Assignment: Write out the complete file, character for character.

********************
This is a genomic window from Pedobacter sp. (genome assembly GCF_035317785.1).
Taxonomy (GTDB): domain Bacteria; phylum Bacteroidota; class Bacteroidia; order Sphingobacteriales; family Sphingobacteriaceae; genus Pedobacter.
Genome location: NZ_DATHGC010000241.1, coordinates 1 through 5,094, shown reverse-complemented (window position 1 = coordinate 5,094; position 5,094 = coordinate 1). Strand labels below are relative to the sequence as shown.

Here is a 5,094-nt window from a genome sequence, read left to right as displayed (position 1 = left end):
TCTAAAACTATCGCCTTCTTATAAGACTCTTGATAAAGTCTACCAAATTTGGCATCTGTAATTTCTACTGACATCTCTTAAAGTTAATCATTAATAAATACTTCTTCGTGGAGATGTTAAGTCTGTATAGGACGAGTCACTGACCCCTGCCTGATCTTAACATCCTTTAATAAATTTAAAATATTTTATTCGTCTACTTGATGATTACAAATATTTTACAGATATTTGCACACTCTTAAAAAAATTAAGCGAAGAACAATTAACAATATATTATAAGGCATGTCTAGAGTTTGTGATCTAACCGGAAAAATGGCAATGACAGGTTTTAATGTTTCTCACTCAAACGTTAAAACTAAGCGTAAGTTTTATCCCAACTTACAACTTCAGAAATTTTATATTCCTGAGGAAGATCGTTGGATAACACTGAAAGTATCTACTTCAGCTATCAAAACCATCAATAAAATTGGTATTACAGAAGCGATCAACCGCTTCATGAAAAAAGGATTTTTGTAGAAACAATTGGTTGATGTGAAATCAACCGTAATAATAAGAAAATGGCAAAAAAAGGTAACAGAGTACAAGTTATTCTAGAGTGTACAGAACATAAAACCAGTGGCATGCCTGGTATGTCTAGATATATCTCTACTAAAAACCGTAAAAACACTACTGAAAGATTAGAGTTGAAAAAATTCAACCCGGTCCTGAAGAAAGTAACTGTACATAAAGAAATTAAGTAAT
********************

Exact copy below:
This is a genomic window from Pedobacter sp. (genome assembly GCF_035317785.1).
Taxonomy (GTDB): domain Bacteria; phylum Bacteroidota; class Bacteroidia; order Sphingobacteriales; family Sphingobacteriaceae; genus Pedobacter.
Genome location: NZ_DATHGC010000241.1, coordinates 1 through 5,094, shown reverse-complemented (window position 1 = coordinate 5,094; position 5,094 = coordinate 1). Strand labels below are relative to the sequence as shown.

Here is a 5,094-nt window from a genome sequence, read left to right as displayed (position 1 = left end):
TCTAAAACTATCGCCTTCTTATAAGACTCTTGATAAAGTCTACCAAATTTGGCATCTGTAATTTCTACTGACATCTCTTAAAGTTAATCATTAATAAATACTTCTTCGTGGAGATGTTAAGTCTGTATAGGACGAGTCACTGACCCCTGCCTGATCTTAACATCCTTTAATAAATTTAAAATATTTTATTCGTCTACTTGATGATTACAAATATTTTACAGATATTTGCACACTCTTAAAAAAATTAAGCGAAGAACAATTAACAATATATTATAAGGCATGTCTAGAGTTTGTGATCTAACCGGAAAAATGGCAATGACAGGTTTTAATGTTTCTCACTCAAACGTTAAAACTAAGCGTAAGTTTTATCCCAACTTACAACTTCAGAAATTTTATATTCCTGAGGAAGATCGTTGGATAACACTGAAAGTATCTACTTCAGCTATCAAAACCATCAATAAAATTGGTATTACAGAAGCGATCAACCGCTTCATGAAAAAAGGATTTTTGTAGAAACAATTGGTTGATGTGAAATCAACCGTAATAATAAGAAAATGGCAAAAAAAGGTAACAGAGTACAAGTTATTCTAGAGTGTACAGAACATAAAACCAGTGGCATGCCTGGTATGTCTAGATATATCTCTACTAAAAACCGTAAAAACACTACTGAAAGATTAGAGTTGAAAAAATTCAACCCGGTCCTGAAGAAAGTAACTGTACATAAAGAAATTAAGTAAT